When a strawberry plant has not been watered enough, there can be a huge reduction in the number of flowers that are produced, how many fruits are produced, and the size of the strawberries. There can be a loss of 80% in the amount of fruit produced if your strawberry plants are severely dehydrated. They also tend to ripen sooner and are smaller when they are under-watered. Different types of strawberries are more tolerant to droughts than other strawberries, for example, the Surecrop berry has a more expansive root system than the Raritan. This makes it less susceptible to water-stressed fruits.
An Easy way to Test if your Berries need Watering
This is a simple test to see if your strawberries are getting enough water. Place a bucket over the plant in the evening and check it in the morning. If water beads have been created overnight on the edges of the leaves, then the plants are getting enough water. This process is called guttation. This is when xylem sap comes through the leaves because of the pressure of the roots. You can always also use a moisture meter.
Signs of Too Much Water
When a plant looks like it is wilting, it can be a sign that you have put too much water on it. Plants do need oxygen and water to survive. However, there is an area between the soil particles in the ground. This is where oxygen comes in and feels this area. The plants can actually suffocate because of the lack of enough air pockets. It may look like wilting is the effect of not having enough water, but it can be a sign of too much water.
Leaves can also turn brown or yellow when there is too much water in the group system. If you look at the tips of the leaves and they have a brown tinge to them, they may be over-saturated. When there is too little of an amount of water, the leaves are dry and can feel crispy to the touch. When they are yellow, that can also show plants that are way too saturated as well. If they are growing slower than normal, this is also another sign that they may be drowning.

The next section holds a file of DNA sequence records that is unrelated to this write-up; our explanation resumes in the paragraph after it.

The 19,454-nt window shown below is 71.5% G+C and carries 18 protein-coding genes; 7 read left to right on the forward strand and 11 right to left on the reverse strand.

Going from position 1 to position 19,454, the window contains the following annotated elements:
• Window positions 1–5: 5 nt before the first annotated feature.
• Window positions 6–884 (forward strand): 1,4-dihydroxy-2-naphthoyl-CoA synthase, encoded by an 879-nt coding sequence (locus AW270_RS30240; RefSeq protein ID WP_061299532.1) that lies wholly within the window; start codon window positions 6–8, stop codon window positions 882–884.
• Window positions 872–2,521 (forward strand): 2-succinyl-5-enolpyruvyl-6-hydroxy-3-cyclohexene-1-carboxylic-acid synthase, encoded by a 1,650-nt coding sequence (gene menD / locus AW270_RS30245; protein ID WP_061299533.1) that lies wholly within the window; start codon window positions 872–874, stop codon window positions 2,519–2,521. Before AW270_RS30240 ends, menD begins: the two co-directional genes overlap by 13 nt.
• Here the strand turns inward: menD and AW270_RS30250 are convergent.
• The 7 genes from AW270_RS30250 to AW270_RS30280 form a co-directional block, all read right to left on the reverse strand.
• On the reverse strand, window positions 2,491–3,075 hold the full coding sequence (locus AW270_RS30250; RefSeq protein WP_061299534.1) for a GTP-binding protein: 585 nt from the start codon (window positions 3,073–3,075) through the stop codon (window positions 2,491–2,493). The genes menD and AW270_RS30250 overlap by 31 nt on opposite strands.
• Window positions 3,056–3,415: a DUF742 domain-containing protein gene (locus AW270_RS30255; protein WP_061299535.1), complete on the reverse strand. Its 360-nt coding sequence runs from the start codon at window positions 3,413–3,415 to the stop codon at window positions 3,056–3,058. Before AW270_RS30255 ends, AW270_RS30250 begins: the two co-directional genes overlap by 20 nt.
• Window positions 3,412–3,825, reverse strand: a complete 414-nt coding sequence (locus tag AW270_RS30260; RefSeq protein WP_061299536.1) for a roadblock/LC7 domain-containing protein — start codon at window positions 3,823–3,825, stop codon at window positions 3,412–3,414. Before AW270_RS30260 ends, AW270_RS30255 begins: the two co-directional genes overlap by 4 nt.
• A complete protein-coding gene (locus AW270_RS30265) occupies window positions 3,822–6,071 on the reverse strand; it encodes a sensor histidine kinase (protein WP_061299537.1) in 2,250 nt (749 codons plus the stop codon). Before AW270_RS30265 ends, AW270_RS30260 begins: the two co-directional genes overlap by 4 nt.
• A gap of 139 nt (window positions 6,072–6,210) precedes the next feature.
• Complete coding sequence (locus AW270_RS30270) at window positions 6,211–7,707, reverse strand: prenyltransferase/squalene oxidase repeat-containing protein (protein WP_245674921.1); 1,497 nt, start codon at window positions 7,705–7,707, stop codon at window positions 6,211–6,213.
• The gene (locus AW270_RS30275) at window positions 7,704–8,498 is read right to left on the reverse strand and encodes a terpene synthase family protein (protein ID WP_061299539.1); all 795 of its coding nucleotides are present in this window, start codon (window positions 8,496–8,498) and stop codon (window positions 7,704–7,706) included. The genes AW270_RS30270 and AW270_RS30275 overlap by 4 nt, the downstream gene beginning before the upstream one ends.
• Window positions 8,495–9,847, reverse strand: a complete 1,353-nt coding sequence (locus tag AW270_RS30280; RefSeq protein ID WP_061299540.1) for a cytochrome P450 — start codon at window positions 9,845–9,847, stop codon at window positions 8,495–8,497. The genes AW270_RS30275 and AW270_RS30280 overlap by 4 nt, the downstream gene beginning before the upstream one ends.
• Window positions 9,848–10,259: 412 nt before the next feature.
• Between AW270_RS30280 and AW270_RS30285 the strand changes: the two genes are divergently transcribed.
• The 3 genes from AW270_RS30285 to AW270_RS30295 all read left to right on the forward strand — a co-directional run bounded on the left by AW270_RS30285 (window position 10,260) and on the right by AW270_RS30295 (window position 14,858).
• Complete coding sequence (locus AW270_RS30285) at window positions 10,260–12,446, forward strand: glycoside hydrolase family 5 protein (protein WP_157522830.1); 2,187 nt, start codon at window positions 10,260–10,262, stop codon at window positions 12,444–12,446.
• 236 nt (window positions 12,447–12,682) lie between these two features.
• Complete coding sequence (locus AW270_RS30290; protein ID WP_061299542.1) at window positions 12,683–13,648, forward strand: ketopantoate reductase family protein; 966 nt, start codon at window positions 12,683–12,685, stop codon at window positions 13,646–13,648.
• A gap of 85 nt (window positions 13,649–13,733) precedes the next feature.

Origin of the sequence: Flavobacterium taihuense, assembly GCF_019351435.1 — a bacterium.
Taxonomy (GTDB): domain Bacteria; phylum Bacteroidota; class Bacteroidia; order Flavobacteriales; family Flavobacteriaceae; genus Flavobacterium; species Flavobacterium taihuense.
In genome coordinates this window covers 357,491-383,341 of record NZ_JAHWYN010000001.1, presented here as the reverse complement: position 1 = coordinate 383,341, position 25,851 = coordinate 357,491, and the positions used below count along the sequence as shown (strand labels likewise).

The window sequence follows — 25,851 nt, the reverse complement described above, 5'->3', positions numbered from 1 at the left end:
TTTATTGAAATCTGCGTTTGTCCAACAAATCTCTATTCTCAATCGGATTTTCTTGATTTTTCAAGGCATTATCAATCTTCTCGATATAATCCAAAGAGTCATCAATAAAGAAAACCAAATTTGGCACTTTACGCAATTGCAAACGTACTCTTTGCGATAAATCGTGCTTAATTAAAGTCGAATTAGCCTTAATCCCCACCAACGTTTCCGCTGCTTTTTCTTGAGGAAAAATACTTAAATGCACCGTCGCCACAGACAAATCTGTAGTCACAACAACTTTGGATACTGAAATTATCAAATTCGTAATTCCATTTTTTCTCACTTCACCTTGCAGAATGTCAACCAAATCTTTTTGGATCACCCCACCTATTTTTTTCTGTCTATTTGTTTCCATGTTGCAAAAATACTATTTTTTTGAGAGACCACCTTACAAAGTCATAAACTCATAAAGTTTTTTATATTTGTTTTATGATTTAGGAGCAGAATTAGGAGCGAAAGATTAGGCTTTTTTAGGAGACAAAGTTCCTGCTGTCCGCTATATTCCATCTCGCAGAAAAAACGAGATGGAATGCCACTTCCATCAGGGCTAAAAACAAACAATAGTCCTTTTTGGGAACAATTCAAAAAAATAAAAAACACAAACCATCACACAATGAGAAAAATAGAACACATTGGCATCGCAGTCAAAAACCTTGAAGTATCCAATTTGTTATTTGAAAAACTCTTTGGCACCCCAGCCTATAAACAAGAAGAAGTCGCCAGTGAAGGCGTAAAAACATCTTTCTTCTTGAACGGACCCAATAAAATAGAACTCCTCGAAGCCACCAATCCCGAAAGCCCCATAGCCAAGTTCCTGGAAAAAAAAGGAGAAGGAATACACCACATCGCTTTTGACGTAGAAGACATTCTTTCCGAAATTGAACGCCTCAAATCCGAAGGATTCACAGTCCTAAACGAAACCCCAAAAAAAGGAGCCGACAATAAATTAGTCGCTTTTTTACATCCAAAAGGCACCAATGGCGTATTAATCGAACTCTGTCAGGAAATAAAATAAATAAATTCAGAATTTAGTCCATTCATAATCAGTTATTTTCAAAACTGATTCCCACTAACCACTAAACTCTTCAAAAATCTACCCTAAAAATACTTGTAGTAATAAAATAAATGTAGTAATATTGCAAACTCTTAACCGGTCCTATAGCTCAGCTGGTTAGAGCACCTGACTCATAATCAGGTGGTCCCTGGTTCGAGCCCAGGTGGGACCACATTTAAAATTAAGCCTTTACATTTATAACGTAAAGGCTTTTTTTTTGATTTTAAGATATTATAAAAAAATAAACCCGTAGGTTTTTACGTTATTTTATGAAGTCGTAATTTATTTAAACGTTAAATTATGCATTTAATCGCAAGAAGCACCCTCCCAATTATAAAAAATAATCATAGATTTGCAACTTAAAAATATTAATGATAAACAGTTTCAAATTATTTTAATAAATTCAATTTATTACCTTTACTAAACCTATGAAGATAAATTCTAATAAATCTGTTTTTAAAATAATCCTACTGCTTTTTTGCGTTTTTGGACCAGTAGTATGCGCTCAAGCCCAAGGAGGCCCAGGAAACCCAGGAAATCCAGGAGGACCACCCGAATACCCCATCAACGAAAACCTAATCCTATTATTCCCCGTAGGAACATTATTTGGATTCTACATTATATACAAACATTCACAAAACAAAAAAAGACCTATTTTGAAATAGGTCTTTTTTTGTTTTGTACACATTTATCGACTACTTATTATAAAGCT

When Leaves Fall Off
Leaves can fall off with both too much water and too little water. If leaves start to fall off before they are ready to, along with strawberries that are not opening, then you have applied too much water to your strawberry plants.
Tricky Situation if You Neglect to do Research
This article was meant to explain what happens to your plants when watering is not done properly. There are consequences to having a lack of water, as well as too much water. It can be tricky to tell as the symptoms sometimes look alike but using the bucket method, water meter testing and simple finger testing can guide you in knowing if your plants have the proper amount of saturation.
Hi! New strawberry plant owner here! Quick question, if I’m using a moisture meter, should the soil be dry, moist, or in between before i water it. After doing some reading, I’m scared of overwatering or not watering the plant. For reference, the plant is in a pot, it is fairly young and new (I just got it last week), and I live in Las Vegas. Though it does get really hot in the summer, so far it is still in the 50s and it has been raining the past few weeks so it is a little cooler and not as dry. Thank you so much!
I typically judge by the top of the soil–when the top is dry, I water; with a moisture meter, I would probably water at the low end of moist. You don’t want the soil to be dry completely because strawberries have shallow roots. I would also be careful not to sink the probe in too far, because the upper soil where the strawberry’s roots are might be too dry.